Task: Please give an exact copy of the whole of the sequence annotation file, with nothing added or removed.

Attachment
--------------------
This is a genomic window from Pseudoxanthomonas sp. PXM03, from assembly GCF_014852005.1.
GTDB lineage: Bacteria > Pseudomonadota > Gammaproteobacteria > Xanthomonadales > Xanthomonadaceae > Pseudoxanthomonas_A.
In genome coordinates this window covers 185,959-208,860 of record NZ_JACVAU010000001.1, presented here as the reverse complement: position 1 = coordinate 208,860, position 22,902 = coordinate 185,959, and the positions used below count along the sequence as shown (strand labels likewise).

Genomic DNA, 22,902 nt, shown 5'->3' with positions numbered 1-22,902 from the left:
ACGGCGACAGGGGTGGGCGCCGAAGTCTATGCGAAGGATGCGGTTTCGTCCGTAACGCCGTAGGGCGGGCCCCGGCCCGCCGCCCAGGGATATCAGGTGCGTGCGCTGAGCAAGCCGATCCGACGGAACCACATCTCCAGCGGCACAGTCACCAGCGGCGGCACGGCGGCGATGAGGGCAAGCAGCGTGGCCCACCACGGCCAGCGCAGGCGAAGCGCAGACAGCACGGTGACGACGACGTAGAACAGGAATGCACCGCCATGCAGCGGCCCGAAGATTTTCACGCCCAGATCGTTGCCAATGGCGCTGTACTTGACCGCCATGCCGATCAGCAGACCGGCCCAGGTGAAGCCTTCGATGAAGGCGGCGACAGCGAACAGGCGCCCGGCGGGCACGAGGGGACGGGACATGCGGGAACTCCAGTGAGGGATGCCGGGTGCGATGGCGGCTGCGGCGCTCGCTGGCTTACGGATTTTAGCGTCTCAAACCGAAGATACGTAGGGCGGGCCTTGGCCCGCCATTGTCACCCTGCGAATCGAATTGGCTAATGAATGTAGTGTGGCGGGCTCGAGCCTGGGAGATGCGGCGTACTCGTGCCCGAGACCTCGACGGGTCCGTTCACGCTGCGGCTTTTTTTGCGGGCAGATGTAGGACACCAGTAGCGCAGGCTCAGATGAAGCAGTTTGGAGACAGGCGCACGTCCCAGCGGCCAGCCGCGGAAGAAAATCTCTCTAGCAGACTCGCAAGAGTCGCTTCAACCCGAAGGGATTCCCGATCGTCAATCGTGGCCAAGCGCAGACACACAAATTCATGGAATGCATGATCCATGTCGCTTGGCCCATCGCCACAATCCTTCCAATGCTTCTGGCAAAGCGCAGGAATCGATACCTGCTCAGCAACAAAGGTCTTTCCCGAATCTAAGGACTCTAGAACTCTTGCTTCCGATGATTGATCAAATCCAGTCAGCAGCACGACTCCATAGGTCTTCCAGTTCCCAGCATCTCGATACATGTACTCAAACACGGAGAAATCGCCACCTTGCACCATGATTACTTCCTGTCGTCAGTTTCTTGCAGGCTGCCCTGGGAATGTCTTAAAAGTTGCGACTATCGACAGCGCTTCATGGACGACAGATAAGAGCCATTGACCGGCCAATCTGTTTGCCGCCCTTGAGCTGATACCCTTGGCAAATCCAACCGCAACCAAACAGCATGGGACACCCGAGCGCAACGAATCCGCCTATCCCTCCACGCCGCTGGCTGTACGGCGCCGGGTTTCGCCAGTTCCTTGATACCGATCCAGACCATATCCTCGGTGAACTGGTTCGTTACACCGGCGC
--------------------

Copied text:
This is a genomic window from Pseudoxanthomonas sp. PXM03, from assembly GCF_014852005.1.
GTDB lineage: Bacteria > Pseudomonadota > Gammaproteobacteria > Xanthomonadales > Xanthomonadaceae > Pseudoxanthomonas_A.
In genome coordinates this window covers 185,959-208,860 of record NZ_JACVAU010000001.1, presented here as the reverse complement: position 1 = coordinate 208,860, position 22,902 = coordinate 185,959, and the positions used below count along the sequence as shown (strand labels likewise).

Genomic DNA, 22,902 nt, shown 5'->3' with positions numbered 1-22,902 from the left:
ACGGCGACAGGGGTGGGCGCCGAAGTCTATGCGAAGGATGCGGTTTCGTCCGTAACGCCGTAGGGCGGGCCCCGGCCCGCCGCCCAGGGATATCAGGTGCGTGCGCTGAGCAAGCCGATCCGACGGAACCACATCTCCAGCGGCACAGTCACCAGCGGCGGCACGGCGGCGATGAGGGCAAGCAGCGTGGCCCACCACGGCCAGCGCAGGCGAAGCGCAGACAGCACGGTGACGACGACGTAGAACAGGAATGCACCGCCATGCAGCGGCCCGAAGATTTTCACGCCCAGATCGTTGCCAATGGCGCTGTACTTGACCGCCATGCCGATCAGCAGACCGGCCCAGGTGAAGCCTTCGATGAAGGCGGCGACAGCGAACAGGCGCCCGGCGGGCACGAGGGGACGGGACATGCGGGAACTCCAGTGAGGGATGCCGGGTGCGATGGCGGCTGCGGCGCTCGCTGGCTTACGGATTTTAGCGTCTCAAACCGAAGATACGTAGGGCGGGCCTTGGCCCGCCATTGTCACCCTGCGAATCGAATTGGCTAATGAATGTAGTGTGGCGGGCTCGAGCCTGGGAGATGCGGCGTACTCGTGCCCGAGACCTCGACGGGTCCGTTCACGCTGCGGCTTTTTTTGCGGGCAGATGTAGGACACCAGTAGCGCAGGCTCAGATGAAGCAGTTTGGAGACAGGCGCACGTCCCAGCGGCCAGCCGCGGAAGAAAATCTCTCTAGCAGACTCGCAAGAGTCGCTTCAACCCGAAGGGATTCCCGATCGTCAATCGTGGCCAAGCGCAGACACACAAATTCATGGAATGCATGATCCATGTCGCTTGGCCCATCGCCACAATCCTTCCAATGCTTCTGGCAAAGCGCAGGAATCGATACCTGCTCAGCAACAAAGGTCTTTCCCGAATCTAAGGACTCTAGAACTCTTGCTTCCGATGATTGATCAAATCCAGTCAGCAGCACGACTCCATAGGTCTTCCAGTTCCCAGCATCTCGATACATGTACTCAAACACGGAGAAATCGCCACCTTGCACCATGATTACTTCCTGTCGTCAGTTTCTTGCAGGCTGCCCTGGGAATGTCTTAAAAGTTGCGACTATCGACAGCGCTTCATGGACGACAGATAAGAGCCATTGACCGGCCAATCTGTTTGCCGCCCTTGAGCTGATACCCTTGGCAAATCCAACCGCAACCAAACAGCATGGGACACCCGAGCGCAACGAATCCGCCTATCCCTCCACGCCGCTGGCTGTACGGCGCCGGGTTTCGCCAGTTCCTTGATACCGATCCAGACCATATCCTCGGTGAACTGGTTCGTTACACCGGCGC